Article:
10 February 2007:
I’m in Kep today, or rather I’m on Koh Tonsay (Rabbit Island). My friend Damien and I took a shared taxi down yesterday afternoon for a weekend on the southern coast of Cambodia. The taxi trip down here was an event in and of itself. We piled into a 10-person minivan with 20+ other people, guiltily grabbing the front seats for ourselves while Cambodians sat one practically on top of the other in the rows behind. I’m still unsure which location was better, though, because as we drove away it became clear that the open window beside me would not detract much from the heat of the sun bearing down from the front windshield. The van felt like it would fall apart nearly every time we hit a bump in the road, and the driver used the horn very liberally—two facts which made the 3-hour ride seem much longer.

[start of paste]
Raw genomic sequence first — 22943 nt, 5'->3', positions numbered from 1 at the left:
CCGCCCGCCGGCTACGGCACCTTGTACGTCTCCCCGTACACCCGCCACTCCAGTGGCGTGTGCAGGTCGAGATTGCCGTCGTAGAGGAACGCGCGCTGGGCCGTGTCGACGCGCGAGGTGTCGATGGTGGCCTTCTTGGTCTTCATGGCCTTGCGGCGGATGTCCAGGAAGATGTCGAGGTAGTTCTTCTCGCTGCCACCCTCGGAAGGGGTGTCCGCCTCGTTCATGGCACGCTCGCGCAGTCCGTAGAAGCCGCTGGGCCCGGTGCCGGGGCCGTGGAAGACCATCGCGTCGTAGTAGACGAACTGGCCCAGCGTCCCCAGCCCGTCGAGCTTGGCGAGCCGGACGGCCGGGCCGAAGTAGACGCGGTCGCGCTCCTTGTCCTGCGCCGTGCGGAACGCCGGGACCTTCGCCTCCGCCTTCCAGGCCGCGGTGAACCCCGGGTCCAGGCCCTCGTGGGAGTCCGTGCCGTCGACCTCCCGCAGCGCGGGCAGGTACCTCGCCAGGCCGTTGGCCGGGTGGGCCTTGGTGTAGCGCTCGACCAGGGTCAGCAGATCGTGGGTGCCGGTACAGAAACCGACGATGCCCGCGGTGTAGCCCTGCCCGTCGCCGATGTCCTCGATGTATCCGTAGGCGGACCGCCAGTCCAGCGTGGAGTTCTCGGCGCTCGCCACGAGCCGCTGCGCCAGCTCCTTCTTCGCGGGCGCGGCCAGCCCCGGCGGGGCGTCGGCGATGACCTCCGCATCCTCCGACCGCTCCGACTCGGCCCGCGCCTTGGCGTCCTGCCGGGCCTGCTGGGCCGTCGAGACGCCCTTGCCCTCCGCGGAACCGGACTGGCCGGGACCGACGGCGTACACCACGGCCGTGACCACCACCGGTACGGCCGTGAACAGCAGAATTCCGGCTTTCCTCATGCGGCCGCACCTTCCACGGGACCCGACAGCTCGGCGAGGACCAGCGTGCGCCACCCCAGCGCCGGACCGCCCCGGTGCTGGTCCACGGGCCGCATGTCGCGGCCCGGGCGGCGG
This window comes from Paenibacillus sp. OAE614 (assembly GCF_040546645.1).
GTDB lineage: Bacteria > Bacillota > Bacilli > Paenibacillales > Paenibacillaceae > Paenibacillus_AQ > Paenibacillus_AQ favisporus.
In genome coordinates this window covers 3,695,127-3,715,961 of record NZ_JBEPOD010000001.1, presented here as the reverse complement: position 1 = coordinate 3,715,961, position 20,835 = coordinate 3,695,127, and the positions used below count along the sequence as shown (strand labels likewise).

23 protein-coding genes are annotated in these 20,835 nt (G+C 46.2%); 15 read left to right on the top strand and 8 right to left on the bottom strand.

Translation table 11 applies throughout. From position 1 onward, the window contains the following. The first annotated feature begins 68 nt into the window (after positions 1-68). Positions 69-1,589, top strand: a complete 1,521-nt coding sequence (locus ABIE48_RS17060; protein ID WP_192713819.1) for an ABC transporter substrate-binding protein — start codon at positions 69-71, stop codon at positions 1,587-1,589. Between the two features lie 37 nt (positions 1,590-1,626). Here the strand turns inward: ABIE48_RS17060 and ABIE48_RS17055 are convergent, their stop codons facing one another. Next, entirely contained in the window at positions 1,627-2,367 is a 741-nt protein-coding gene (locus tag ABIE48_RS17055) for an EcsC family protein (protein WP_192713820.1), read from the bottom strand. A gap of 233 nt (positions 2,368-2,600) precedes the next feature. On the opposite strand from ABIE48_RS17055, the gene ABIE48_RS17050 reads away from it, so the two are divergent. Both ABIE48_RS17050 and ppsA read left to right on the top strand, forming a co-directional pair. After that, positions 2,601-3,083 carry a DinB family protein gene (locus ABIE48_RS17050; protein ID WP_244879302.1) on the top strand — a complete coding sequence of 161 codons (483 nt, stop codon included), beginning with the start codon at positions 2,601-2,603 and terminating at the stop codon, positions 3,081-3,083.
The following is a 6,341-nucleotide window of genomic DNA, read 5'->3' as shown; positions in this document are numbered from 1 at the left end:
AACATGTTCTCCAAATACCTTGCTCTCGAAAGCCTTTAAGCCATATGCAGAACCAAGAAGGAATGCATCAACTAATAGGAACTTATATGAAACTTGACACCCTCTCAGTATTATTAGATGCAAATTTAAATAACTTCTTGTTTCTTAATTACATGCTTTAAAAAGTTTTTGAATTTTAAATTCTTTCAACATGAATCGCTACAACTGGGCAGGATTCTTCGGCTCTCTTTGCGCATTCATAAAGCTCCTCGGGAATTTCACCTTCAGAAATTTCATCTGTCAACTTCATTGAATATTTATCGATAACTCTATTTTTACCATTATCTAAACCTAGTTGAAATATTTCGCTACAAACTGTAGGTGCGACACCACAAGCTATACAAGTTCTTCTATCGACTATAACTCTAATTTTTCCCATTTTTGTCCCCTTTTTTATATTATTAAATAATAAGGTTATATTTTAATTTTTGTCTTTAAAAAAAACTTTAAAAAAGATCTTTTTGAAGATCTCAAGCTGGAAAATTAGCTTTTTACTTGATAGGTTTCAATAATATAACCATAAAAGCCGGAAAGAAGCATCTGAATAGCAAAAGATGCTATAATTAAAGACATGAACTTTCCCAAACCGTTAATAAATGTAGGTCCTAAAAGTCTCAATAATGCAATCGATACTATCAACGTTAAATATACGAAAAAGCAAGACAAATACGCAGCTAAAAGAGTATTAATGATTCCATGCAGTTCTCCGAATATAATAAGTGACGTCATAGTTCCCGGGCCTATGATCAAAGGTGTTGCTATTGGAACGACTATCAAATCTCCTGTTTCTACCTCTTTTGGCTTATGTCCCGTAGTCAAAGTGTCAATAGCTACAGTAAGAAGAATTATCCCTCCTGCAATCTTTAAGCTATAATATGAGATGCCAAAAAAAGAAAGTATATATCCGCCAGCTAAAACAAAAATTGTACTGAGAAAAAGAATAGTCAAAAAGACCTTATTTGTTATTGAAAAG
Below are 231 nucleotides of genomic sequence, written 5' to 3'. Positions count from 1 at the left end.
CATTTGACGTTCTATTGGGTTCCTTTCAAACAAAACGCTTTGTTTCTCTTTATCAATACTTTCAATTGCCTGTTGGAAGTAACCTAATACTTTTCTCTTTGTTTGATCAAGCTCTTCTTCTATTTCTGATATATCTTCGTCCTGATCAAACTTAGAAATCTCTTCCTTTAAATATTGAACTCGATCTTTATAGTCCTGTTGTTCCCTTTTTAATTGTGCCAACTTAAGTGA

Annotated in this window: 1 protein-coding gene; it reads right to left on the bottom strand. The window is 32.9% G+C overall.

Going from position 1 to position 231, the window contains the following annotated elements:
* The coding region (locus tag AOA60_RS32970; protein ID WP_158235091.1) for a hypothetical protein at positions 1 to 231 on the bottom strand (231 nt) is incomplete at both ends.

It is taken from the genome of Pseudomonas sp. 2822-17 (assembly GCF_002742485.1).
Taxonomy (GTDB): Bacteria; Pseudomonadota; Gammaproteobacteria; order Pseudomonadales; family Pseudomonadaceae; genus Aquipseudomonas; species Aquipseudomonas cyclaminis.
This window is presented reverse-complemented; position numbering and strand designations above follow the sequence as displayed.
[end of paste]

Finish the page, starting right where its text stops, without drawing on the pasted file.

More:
The bus took us to Kampot, one of the larger towns in the province, which left us with the task to getting to the town of Kep by the seaside. Unable to find multiple drivers willing to take us to Kep at the price we asked, Damien and I piled onto the back of one moto for the half-hour night ride. When we reached Kep and found the bungalow, I couldn’t have been happier to find electricity and running (hot) water in our room with which to wash the dirt from my face, hands, hair, everything. The bungalow itself was also quite amazing—the entire hotel was set on a series of raised wooden platforms and walkways, giving the place a fantastic, secluded tropical feel.